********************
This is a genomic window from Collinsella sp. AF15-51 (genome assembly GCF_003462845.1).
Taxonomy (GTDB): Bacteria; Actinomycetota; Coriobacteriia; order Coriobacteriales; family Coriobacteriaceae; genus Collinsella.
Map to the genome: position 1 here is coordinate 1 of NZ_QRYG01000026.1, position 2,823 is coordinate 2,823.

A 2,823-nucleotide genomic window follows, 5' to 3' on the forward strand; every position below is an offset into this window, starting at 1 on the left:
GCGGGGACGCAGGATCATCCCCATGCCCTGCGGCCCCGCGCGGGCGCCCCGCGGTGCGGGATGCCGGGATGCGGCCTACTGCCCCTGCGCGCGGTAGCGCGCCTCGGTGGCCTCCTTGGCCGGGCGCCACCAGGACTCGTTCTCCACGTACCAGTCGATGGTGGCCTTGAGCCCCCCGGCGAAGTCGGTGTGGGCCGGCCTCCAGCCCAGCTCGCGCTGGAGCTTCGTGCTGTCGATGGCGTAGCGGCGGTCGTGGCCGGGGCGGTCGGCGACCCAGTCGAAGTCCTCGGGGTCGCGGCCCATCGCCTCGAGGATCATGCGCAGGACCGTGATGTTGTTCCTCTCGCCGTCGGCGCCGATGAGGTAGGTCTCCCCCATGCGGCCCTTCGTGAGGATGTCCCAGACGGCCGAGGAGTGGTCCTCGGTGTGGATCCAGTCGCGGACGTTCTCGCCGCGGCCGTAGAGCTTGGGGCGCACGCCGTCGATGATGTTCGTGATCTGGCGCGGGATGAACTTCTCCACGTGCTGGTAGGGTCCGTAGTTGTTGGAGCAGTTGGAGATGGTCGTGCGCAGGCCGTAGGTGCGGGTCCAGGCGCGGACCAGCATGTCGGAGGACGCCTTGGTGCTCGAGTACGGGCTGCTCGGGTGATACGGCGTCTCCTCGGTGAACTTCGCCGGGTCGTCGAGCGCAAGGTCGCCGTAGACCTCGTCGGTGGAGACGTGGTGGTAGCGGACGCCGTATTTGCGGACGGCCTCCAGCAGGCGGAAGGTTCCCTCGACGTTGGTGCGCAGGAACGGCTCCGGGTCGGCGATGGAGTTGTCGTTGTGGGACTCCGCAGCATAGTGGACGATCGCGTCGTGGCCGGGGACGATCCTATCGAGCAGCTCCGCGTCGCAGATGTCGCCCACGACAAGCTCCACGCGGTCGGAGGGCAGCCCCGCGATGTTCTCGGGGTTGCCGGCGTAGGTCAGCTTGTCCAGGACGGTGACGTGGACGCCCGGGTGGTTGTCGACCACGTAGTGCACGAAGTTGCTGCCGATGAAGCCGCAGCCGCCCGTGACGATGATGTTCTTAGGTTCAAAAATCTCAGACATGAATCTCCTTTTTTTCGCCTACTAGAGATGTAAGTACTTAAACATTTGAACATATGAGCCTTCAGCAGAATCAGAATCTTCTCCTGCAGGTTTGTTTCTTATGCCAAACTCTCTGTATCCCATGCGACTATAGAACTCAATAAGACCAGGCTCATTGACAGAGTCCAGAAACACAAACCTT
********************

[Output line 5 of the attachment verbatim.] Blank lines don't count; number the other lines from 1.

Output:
GCGGGGACGCAGGATCATCCCCATGCCCTGCGGCCCCGCGCGGGCGCCCCGCGGTGCGGGATGCCGGGATGCGGCCTACTGCCCCTGCGCGCGGTAGCGCGCCTCGGTGGCCTCCTTGGCCGGGCGCCACCAGGACTCGTTCTCCACGTACCAGTCGATGGTGGCCTTGAGCCCCCCGGCGAAGTCGGTGTGGGCCGGCCTCCAGCCCAGCTCGCGCTGGAGCTTCGTGCTGTCGATGGCGTAGCGGCGGTCGTGGCCGGGGCGGTCGGCGACCCAGTCGAAGTCCTCGGGGTCGCGGCCCATCGCCTCGAGGATCATGCGCAGGACCGTGATGTTGTTCCTCTCGCCGTCGGCGCCGATGAGGTAGGTCTCCCCCATGCGGCCCTTCGTGAGGATGTCCCAGACGGCCGAGGAGTGGTCCTCGGTGTGGATCCAGTCGCGGACGTTCTCGCCGCGGCCGTAGAGCTTGGGGCGCACGCCGTCGATGATGTTCGTGATCTGGCGCGGGATGAACTTCTCCACGTGCTGGTAGGGTCCGTAGTTGTTGGAGCAGTTGGAGATGGTCGTGCGCAGGCCGTAGGTGCGGGTCCAGGCGCGGACCAGCATGTCGGAGGACGCCTTGGTGCTCGAGTACGGGCTGCTCGGGTGATACGGCGTCTCCTCGGTGAACTTCGCCGGGTCGTCGAGCGCAAGGTCGCCGTAGACCTCGTCGGTGGAGACGTGGTGGTAGCGGACGCCGTATTTGCGGACGGCCTCCAGCAGGCGGAAGGTTCCCTCGACGTTGGTGCGCAGGAACGGCTCCGGGTCGGCGATGGAGTTGTCGTTGTGGGACTCCGCAGCATAGTGGACGATCGCGTCGTGGCCGGGGACGATCCTATCGAGCAGCTCCGCGTCGCAGATGTCGCCCACGACAAGCTCCACGCGGTCGGAGGGCAGCCCCGCGATGTTCTCGGGGTTGCCGGCGTAGGTCAGCTTGTCCAGGACGGTGACGTGGACGCCCGGGTGGTTGTCGACCACGTAGTGCACGAAGTTGCTGCCGATGAAGCCGCAGCCGCCCGTGACGATGATGTTCTTAGGTTCAAAAATCTCAGACATGAATCTCCTTTTTTTCGCCTACTAGAGATGTAAGTACTTAAACATTTGAACATATGAGCCTTCAGCAGAATCAGAATCTTCTCCTGCAGGTTTGTTTCTTATGCCAAACTCTCTGTATCCCATGCGACTATAGAACTCAATAAGACCAGGCTCATTGACAGAGTCCAGAAACACAAACCTT